I also want to thank our teams for keeping our COVID testing sites open during the snow. With the State sites closed, this effort was much appreciated by our residents who were in great need to get tested.
We are expecting more snow this week and I encourage all residents who want to stay up to date with the latest on weather conditions, closings and other important breaking news and information happening in Montgomery County to sign up for our text alerts at alert.montgomerycountymd.gov.
Anniversary of the January 6 Attack
This week, we marked the anniversary of the Jan. 6 attack on the Capitol and Congress. Like most people in Montgomery County, I was deeply troubled by what happened. This was a coup attack against the government of the United States. It was organized and promoted by the former President.
As someone who has been involved in many protests, I support the right to protest government policy. However, it is unacceptable to try to seize the government and overturn an election. This was a horrible moment for American democracy and I continue to be stunned that there are people who pretend this didn’t happen and have no appreciation for the democratic process.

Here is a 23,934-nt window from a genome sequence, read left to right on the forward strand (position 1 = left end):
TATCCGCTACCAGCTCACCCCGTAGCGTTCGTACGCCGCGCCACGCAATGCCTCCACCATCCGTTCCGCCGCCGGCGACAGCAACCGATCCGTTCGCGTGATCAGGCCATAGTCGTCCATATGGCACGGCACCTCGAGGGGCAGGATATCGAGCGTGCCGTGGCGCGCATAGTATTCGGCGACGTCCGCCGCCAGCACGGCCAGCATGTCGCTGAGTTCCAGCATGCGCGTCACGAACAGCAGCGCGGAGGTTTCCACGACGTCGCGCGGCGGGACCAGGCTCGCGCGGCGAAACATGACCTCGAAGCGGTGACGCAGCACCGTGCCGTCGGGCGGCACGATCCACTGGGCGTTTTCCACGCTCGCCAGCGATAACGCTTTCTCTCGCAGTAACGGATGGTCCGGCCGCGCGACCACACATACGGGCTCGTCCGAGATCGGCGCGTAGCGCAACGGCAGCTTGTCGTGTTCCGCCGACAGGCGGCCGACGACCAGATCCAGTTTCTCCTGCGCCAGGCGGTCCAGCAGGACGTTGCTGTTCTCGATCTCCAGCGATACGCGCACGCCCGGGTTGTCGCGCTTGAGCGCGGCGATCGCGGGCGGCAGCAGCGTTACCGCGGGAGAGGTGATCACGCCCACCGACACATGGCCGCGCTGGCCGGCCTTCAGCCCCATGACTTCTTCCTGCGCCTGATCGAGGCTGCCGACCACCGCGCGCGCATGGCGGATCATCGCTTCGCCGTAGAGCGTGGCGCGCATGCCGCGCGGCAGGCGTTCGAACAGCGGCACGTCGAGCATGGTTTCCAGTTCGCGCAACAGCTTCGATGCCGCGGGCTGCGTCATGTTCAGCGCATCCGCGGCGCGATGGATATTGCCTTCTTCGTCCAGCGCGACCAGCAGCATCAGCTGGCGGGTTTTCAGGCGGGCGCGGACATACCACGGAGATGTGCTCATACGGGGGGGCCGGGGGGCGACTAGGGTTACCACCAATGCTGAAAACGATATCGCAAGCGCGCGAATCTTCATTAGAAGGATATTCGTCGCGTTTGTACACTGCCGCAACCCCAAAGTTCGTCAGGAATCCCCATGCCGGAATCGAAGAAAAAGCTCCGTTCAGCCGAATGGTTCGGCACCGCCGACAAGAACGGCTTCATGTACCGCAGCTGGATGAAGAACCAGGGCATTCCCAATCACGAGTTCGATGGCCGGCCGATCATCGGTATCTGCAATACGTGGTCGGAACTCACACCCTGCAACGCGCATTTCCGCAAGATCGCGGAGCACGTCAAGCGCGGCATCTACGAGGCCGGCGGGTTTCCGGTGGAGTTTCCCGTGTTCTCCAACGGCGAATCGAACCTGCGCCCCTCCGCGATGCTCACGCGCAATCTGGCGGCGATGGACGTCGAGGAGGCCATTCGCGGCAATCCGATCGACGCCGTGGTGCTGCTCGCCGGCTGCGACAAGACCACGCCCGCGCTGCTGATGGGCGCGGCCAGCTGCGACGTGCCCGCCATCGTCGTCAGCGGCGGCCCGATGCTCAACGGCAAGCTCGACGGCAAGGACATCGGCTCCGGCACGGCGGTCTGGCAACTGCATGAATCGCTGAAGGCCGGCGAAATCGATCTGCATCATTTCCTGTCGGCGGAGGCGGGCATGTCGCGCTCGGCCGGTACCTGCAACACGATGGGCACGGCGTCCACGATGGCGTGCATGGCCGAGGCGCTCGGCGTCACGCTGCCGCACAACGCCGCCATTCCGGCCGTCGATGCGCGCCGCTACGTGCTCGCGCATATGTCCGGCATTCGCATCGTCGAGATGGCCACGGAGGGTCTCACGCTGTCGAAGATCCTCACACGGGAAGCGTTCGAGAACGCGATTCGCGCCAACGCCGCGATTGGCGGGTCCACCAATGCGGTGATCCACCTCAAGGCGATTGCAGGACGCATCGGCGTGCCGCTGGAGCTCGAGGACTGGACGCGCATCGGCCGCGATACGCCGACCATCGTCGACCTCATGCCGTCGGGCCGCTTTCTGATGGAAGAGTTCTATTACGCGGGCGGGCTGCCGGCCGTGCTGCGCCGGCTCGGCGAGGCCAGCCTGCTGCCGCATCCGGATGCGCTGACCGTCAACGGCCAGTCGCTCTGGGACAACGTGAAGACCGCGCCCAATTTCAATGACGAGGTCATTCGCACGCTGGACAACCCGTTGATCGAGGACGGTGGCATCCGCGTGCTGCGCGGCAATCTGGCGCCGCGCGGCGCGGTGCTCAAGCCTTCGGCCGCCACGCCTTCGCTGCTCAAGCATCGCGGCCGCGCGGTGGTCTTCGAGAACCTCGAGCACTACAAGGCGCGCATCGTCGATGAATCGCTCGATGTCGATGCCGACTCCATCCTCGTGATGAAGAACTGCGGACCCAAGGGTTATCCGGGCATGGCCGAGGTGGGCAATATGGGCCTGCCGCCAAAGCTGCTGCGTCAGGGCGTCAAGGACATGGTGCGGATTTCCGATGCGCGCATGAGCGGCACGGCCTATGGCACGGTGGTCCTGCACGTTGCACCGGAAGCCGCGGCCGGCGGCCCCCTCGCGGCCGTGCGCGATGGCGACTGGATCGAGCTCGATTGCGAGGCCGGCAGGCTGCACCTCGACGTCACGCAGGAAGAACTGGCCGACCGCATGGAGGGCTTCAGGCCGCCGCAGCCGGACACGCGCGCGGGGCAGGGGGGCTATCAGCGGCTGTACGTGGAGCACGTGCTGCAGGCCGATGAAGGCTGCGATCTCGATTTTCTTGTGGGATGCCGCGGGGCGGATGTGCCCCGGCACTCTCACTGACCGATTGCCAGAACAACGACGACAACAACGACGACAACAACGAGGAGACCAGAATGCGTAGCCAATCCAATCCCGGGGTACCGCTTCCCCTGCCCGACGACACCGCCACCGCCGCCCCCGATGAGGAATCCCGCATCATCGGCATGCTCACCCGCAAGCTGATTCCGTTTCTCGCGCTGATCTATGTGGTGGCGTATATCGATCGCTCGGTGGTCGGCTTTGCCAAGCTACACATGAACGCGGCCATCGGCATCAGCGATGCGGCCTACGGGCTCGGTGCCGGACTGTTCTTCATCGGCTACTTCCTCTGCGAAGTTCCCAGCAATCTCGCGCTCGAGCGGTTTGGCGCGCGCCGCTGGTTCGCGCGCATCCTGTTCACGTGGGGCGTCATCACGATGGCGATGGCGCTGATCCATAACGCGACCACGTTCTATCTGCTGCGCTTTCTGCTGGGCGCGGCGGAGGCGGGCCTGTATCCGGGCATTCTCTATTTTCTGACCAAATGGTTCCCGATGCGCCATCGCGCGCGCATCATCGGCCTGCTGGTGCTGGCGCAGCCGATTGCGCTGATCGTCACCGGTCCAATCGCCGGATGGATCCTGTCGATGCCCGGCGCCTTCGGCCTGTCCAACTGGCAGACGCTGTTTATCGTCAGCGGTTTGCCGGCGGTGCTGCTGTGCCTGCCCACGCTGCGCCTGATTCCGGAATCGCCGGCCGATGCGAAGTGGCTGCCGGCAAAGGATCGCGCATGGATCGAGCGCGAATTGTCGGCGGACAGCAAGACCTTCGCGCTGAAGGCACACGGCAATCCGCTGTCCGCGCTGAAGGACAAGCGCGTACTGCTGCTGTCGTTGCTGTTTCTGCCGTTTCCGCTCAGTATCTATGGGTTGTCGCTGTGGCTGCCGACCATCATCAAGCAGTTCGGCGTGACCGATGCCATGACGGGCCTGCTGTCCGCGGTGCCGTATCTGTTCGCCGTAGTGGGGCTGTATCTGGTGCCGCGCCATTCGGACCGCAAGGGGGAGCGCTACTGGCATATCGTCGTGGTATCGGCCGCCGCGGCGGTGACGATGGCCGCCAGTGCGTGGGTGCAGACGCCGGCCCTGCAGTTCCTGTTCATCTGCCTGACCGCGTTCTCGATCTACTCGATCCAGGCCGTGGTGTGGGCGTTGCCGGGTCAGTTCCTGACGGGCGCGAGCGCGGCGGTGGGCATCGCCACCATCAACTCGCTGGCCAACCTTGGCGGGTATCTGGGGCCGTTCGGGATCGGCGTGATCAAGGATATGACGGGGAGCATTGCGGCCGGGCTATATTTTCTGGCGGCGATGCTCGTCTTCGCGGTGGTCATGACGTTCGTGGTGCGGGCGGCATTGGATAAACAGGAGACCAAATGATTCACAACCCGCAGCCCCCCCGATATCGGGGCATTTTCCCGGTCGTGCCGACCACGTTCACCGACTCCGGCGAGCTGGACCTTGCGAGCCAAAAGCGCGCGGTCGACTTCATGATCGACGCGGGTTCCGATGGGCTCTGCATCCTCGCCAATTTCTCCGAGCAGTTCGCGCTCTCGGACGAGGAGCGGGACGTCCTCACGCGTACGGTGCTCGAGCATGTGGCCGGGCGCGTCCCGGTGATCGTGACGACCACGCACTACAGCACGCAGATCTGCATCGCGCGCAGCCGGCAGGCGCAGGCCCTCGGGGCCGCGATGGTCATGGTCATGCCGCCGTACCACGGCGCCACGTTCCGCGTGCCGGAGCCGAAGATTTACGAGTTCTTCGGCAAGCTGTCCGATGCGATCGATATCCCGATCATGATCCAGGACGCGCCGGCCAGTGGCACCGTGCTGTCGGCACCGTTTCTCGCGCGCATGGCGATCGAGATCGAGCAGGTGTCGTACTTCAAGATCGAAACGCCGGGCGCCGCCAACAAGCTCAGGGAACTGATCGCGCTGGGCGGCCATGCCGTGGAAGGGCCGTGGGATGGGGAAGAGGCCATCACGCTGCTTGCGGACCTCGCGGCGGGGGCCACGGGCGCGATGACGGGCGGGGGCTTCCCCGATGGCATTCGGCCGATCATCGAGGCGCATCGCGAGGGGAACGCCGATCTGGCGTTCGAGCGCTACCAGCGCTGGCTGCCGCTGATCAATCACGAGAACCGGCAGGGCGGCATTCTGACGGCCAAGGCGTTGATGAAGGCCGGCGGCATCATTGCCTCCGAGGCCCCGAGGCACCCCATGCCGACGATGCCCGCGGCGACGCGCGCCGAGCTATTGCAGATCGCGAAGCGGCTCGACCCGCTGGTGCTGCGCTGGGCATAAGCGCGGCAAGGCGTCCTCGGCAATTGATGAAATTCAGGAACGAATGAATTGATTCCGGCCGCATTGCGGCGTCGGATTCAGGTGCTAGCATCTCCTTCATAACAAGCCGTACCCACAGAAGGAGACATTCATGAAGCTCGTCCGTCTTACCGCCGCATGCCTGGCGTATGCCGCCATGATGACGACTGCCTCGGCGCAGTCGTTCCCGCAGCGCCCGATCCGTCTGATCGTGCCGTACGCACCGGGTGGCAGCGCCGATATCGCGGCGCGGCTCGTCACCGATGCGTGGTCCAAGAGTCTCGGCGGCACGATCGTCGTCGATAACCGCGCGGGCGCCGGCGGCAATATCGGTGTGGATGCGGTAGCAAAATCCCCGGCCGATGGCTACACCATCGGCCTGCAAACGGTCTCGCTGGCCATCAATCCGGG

On this anniversary, I appreciate our Montgomery County Police who went to the Capitol to help with efforts, and I am thankful that there is a full hearing and investigation of what happened. I also want to acknowledge and thank my U.S. Representative, Jamie Raskin, for his leadership during this difficult time. We need to understand what happened, we have to make sure it doesn’t happen again and we need to restore a faith in the election process. As troubled as I am by what happened, I am hopeful that our country can move forward into a more productive and unified place where we express our opposition and protests within the context of our democracy.
As always, my appreciation for all of you.